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Old June 30 2010, 04:32 AM   #61
Harvey
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Re: a new Western as a TV episodic series? discuss

stj wrote: View Post
Jesse James is done repeatedly, last time in American Outlaws, played by Colin Farrell. He has a black sidekick!
More recently, there was The Assassination of Jesse James by the Coward Robert Ford in 2007, starring Brad Pitt. I've heard good things about it, but I confess I haven't seen it.
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Old June 30 2010, 03:51 PM   #62
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Re: a new Western as a TV episodic series? discuss

stj wrote: View Post
I'm not quite sure that box office hits are representative of Westerns as a class. Certainly, since I said that since integration the classic Western is dead, citing post-integration Westerns (a mere handful compared to the torrent beforehand,) isn't even relevant. That said, Duel in the Sun is about "halfbreed" played by Jennifer Jones! Not seeing doesn't mean nothing's there.

Jesse James is done repeatedly, last time in American Outlaws, played by Colin Farrell. He has a black sidekick!
Turning Jesse James into a Western Robin Hood covers up his role as a Confederate guerrilla, who took part in massacres. Having a Southern rebel motivated by something other than racism is the same kind of falsification promoted by the NeoConfederate sympathizers who babble about economic oppression by Northern industrialists or dedication to states' rights.

In the classic Western there there are no significant numbers of African Americans or Chinese; the Indians are simply bloodthirsty marauders or noble savages doomed by the modern world or simply not part of the equation (none of which were true!); Manly Men heroically struggle with the lawless landscape, far removed from both the blessings and blights of civilization; noble settlers start anew in unpopulated territory. In various ways, this is a dream world where issues of race, from the annihilation of the American Indians to the nature of the Civil War, simply don't exist. After integration made race an issue, the mythology no longer bore conviction. Even on television, younger audiences would rather watch cop shows.
Wow. I'm not sure I agree with that at all.
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Old June 30 2010, 09:44 PM   #63
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Re: a new Western as a TV episodic series? discuss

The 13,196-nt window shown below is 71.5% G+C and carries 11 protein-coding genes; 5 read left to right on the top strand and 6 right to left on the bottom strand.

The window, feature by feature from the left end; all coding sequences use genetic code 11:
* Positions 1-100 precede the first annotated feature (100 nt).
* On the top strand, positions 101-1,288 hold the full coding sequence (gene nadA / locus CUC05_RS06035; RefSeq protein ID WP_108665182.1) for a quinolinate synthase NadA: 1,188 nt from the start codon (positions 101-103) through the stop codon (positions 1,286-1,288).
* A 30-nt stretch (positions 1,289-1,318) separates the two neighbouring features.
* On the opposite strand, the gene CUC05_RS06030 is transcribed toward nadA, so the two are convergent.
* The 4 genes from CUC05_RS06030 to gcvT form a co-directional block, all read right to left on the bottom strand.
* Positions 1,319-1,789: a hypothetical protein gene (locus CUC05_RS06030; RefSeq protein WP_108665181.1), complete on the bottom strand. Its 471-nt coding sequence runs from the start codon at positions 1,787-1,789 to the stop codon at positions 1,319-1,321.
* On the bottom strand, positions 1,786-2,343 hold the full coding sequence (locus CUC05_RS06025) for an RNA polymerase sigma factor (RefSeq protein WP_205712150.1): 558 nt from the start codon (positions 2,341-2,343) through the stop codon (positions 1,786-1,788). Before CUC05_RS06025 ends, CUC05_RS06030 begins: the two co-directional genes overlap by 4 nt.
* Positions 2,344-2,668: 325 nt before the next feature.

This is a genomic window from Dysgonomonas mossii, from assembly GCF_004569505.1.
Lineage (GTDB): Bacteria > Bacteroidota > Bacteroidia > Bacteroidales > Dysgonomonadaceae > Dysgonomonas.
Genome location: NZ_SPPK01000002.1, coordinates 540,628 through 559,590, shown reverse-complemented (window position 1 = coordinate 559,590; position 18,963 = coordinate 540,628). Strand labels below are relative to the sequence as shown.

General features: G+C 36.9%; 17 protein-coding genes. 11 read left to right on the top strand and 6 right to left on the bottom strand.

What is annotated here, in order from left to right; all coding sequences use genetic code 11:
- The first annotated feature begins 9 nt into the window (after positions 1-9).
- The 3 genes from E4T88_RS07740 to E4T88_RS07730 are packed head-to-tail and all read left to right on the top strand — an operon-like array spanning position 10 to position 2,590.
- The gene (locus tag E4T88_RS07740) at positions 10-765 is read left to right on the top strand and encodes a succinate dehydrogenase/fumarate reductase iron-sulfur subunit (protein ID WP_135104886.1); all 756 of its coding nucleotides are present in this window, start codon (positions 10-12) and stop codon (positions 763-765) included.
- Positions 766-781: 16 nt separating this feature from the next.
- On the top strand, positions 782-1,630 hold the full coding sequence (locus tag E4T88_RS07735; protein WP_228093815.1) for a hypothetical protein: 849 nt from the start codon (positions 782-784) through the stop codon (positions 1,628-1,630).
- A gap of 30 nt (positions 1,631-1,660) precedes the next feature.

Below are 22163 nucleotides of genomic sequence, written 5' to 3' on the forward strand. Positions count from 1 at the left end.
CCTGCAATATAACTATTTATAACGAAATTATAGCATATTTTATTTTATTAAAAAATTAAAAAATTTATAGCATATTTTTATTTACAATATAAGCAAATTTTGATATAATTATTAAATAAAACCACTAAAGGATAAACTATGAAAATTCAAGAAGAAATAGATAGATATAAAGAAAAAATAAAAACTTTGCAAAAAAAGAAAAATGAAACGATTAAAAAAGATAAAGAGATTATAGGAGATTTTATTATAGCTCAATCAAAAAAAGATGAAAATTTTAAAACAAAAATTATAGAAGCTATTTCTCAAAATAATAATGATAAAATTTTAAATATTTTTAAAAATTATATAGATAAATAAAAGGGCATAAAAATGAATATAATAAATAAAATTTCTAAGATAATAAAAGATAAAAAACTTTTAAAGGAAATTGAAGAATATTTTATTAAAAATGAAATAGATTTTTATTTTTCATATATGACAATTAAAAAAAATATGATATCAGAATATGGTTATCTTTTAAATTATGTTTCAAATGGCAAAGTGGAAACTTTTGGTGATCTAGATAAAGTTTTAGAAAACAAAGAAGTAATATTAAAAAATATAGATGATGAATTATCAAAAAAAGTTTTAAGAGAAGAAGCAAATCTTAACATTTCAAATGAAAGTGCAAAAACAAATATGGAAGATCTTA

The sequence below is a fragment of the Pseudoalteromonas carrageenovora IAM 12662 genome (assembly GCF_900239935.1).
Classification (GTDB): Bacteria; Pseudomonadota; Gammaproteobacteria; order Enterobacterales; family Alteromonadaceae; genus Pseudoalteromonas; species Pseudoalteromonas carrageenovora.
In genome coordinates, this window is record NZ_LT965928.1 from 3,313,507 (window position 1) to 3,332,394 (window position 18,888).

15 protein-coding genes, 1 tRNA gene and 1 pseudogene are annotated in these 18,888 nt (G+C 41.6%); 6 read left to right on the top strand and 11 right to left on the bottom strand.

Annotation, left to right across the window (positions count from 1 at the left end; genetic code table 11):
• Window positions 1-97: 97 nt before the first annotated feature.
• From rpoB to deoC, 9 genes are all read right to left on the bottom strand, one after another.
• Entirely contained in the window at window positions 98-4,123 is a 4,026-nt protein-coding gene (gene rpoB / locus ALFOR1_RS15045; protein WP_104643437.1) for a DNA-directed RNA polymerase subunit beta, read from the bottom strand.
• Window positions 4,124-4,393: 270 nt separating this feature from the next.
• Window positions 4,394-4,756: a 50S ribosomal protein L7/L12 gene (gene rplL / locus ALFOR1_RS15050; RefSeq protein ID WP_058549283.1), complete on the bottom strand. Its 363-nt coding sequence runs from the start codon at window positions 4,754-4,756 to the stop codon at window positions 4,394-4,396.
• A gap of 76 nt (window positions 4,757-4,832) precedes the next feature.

Harvey wrote: View Post

More recently, there was The Assassination of Jesse James by the Coward Robert Ford in 2007, starring Brad Pitt. I've heard good things about it, but I confess I haven't seen it.
I forgot since I couldn't watch it. After what I learned via MacPherson from Stiles (T.J., not P.J., I can't type anything write, sorry) I wasn't impressed with the choice of Jesse James on the psychology of hero worship and the price of celebrity, etc.

But early in the movie there is a scene where Jessie robs a train. He does so, as near as I could see in the artsy cinematography, by standing his horse in front of the train. We the viewers get shots of train headlight glaring into our brains. The train manages to come to a halt.

Most Westerns show barricades barely stopping trains, and more show horsemen galloping madly to leap aboard with dash and panche. Maybe living by a trunk line for the Norfolk & Western (now Norfolk Southern) has given me the false impression about nineteenth century trains. Perhaps they never traveled above five miles per hour at night. But I'm used to trains that often take over a mile to brake if they're traveling at any appreciable velocity.

There hasn't been such a blow to willing suspension of disbelief since I saw John Sayles' version of Tug Fork river.
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Old June 30 2010, 11:56 PM   #64
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Re: a new Western as a TV episodic series? discuss

I can't say I know much about trains, though what you describe sounds pretty ridiculous. On the other hand, wikipedia links to a website of the James family that praises the historical accuracy of the movie, but it goes without saying that they have a vested interest in a certain portrayal of James, so take this with quite a grain of salt. Apparently the movie is based on a 1983 novel of the same name, but I haven't read that, either.
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Old November 23 2010, 10:40 PM   #65
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Deadwood on Blu-ray

Harvey wrote: View Post
Well, there was Deadwood on HBO for three years, but judging by the ten episodes I've seen so far, it's not the kind of episodic western the OP wants to see.
Well actually this past week I watched the pilot and 2nd episode of Deadwood via Netflix. The production values are feature film level and the characters are very complex. It surely is a serial show with character and story arcs. It was very well done.
I think I'll watch more episodes here and there but not disc after disc.
It's nice to know I could watch all 3 seasons back to back via Netflix rentals if I wanted to...

Looking forward to the December cinema release of True Grit (2010) remake directed by the Coen brothers.